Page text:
Weiss recounts the circumstances and the details of his interviews (conducted earlier this year) with Lawrence Ferlinghetti,Michael McClure, Diane di Prima, the novelist Herb Gold (“Gold would be the first to tell you that’s he’s not a Beat, but his legacy and historical context remain inextricable from his more well-branded peers”), and, in conclusion, … Read More
“Scholarly, wide-ranging and full of penetrating insight and fascinating literary gossip, the book is a major contribution to the core Beat canon, and provides an astonishingly intimate view of a homegrown American literary movement that would have a generative influence worldwide, inspiring generations of writers, visual artists, filmmakers, musicians and political activists across the globe..”… Read More
Lawrence Ferlinghetti on Reddit – on what is his favorite Allen Ginsberg poem – “Aunt Rose” because it’s a very touching, deep and profound expression of love and empathy of his old Aunt Rose. It’s even more powerful than his long poem [“Kaddish‘] about his mother.”
And here‘s a “sneak preview” (from Harpers) from the next Ginsberg book – “1/29/84” , one of the poems in Wait Till I’m Dead, a volume of uncollected poems that will be published by Grove-Atlantic this coming February.
… Read More
[Allen Ginsberg and William S Burroughs – Photograph by Hank O’Neal]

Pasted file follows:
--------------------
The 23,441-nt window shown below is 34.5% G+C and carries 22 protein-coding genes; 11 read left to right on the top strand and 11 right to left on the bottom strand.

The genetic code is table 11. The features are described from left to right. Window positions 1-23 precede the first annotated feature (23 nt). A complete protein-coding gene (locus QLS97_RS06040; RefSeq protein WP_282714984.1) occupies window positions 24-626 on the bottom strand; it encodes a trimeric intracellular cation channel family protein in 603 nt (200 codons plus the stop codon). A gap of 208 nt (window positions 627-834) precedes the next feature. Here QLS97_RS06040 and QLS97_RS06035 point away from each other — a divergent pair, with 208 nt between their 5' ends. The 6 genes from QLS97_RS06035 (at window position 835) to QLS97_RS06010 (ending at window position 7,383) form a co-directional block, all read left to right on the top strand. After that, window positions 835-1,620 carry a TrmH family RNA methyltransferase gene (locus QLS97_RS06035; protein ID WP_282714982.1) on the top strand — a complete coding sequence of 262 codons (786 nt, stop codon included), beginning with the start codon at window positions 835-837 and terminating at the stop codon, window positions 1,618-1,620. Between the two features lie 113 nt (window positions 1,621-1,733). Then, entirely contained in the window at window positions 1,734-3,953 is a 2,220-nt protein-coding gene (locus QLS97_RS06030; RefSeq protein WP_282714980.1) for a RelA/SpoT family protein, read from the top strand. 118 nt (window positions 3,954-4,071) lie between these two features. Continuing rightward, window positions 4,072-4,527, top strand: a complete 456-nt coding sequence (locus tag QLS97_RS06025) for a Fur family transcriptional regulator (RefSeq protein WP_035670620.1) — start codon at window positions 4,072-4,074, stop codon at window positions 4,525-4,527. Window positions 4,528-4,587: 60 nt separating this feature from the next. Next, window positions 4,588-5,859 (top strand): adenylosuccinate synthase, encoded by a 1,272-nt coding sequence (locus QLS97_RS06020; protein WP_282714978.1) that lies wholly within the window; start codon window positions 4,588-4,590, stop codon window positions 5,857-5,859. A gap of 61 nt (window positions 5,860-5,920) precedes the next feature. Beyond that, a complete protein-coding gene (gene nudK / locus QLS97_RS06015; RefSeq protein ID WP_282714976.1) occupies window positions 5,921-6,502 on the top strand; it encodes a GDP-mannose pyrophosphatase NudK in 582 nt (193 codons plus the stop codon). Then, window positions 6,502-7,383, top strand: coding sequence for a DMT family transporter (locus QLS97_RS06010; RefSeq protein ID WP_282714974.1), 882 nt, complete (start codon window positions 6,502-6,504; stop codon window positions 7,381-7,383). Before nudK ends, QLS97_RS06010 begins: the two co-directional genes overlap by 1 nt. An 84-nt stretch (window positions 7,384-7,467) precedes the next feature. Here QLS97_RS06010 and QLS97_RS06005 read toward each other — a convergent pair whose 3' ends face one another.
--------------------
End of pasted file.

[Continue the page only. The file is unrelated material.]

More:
2014 is – in case you didn’t know – the William Burroughs Centennial year (next month, February 5th, he would have turned 100), and, not only on the 5th, but on a variety of occasions, there will be events, arranged by a variety of groups, around the globe.
Here in New York City (the Allen Ginsberg Project’s home-base), for instance, there will be city-wide celebrations throughout the month of April.
Long before that, however, we’ll be witnessing happenings. Perhaps the biggest so far, organized by Charles Cannon, … Read More
The reading is divided into two sections. After Brownstein’s introduction, Buddhist-practitioner, Giorno, reads first, reading two colorfully-titled pieces – “Drinking the Blood of Every Woman’s Period” and “Shit, Piss, Blood, Puss and Brains” –
Michael Brownstein on John’s Buddhist aesthetics: “(that) his poems are not Buddhist, as such, from the outside-in, like an anti-war poem would be, for example, or a love poem, using these things